Brexit ‘Talks About Talks’ Get Under Way in BrusselsBy
U.K. and EU officials work out structure of discussions
Meeting comes amid uncertainty caused by election outcome
U.K. and European Union officials failed to agree on a start date for Brexit negotiations amid uncertainty in London over Prime Minister Theresa May’s plans for a post-election government.
A meeting in Brussels on Monday between EU chief Brexit negotiator Michel Barnier and Oliver Robbins, the head of the U.K.’s Department for Exiting the European Union, broke up without any firm commitment on when to begin the process, according to a person familiar with the talks. EU officials say they are still unclear about what the U.K. wants out of Brexit and are frustrated about delays in getting around the negotiating table.
May’s dismal showing in last week’s snap election has thrown EU plans to begin negotiations on June 20 into chaos. Questions about whether the government’s Brexit position may now change, how long May will remain prime minister and even about when Queen Elizabeth II will give her speech to Parliament formally setting out the new government’s program are adding to uncertainty over when the talks can start.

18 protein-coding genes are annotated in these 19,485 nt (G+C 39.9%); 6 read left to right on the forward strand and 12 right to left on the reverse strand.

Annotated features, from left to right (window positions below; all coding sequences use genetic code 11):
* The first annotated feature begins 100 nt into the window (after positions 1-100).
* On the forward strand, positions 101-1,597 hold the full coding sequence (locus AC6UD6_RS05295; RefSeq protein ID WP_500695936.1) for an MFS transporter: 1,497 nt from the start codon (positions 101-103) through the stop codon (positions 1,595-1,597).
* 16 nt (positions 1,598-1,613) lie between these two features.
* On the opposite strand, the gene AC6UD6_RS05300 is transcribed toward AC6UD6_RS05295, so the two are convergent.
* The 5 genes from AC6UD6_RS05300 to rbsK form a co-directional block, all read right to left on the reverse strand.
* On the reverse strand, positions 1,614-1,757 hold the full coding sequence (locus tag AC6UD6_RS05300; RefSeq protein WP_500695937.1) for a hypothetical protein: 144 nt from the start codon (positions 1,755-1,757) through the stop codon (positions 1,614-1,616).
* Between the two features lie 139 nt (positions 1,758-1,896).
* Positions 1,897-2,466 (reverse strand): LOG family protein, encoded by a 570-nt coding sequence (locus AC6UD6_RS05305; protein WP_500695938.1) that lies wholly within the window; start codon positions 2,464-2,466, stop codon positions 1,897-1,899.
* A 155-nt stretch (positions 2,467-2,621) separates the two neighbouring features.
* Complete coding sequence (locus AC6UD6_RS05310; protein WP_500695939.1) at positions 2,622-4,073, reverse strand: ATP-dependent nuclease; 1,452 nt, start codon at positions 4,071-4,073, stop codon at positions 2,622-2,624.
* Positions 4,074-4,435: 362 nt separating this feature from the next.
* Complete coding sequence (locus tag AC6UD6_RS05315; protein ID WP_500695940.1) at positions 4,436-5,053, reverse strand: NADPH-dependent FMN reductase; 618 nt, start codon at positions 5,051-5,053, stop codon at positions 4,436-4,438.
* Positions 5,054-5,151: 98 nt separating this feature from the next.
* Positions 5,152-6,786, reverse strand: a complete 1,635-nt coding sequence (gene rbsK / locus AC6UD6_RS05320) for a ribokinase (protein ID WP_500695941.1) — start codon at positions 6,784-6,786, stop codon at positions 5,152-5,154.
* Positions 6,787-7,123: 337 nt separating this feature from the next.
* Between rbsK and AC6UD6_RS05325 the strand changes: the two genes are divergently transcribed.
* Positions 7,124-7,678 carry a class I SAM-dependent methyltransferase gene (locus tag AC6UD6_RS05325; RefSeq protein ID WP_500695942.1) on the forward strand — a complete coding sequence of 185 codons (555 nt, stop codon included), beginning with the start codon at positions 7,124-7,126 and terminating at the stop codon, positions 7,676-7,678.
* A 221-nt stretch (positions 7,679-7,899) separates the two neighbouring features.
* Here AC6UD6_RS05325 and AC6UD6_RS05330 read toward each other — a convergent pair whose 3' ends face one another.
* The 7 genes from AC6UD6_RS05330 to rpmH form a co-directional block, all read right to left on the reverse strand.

Further meetings between EU and U.K. officials over the structure of the negotiations and the start date might take place this week, the person said on condition of anonymity because the talks are private.
“With regard to technical talks, we are quite confident that they can start soon, even this week, and our understanding is that there is a shared willingness on the British side to move ahead with these technical talks,” European Commission spokesman Alexander Winterstein told reporters in Brussels as the meeting got under way.
Winterstein declined to set a precise date for moving from “talks about talks” to substantial negotiations “as this doesn’t depend entirely” on the commission, the EU executive. “We are fully ready; we are fully prepared,” he said.
Barnier wants the negotiations to begin with discussions over the terms of Britain’s “divorce” from the bloc, before moving onto looking at the two sides’ future relationship. The U.K. wants those two aspects to be discussed together.
The EU has been forced into a holding pattern ever since British voters opted to leave the 28-nation bloc in a referendum last June. The government waited nine months after that before officially activating the two-year withdrawal process and May’s surprise call for snap elections delayed the start of talks by around another four weeks. Uncertainty over the weakened government’s Brexit plans now looks set to slow the talks further.
While waiting for the U.K., the EU has drawn up detailed position papers on its negotiating position in areas including the safeguarding of citizens’ rights and the bill it wants Britain to stump up based on previous financial commitments.
As well as the exact start date, the two sides have to agree on the format of talks. The EU favors holding negotiations in four-week cycles, with one week in each round devoted to discussions between the two sides in a European Commission building in Brussels.
— With assistance by Nikos Chrysoloras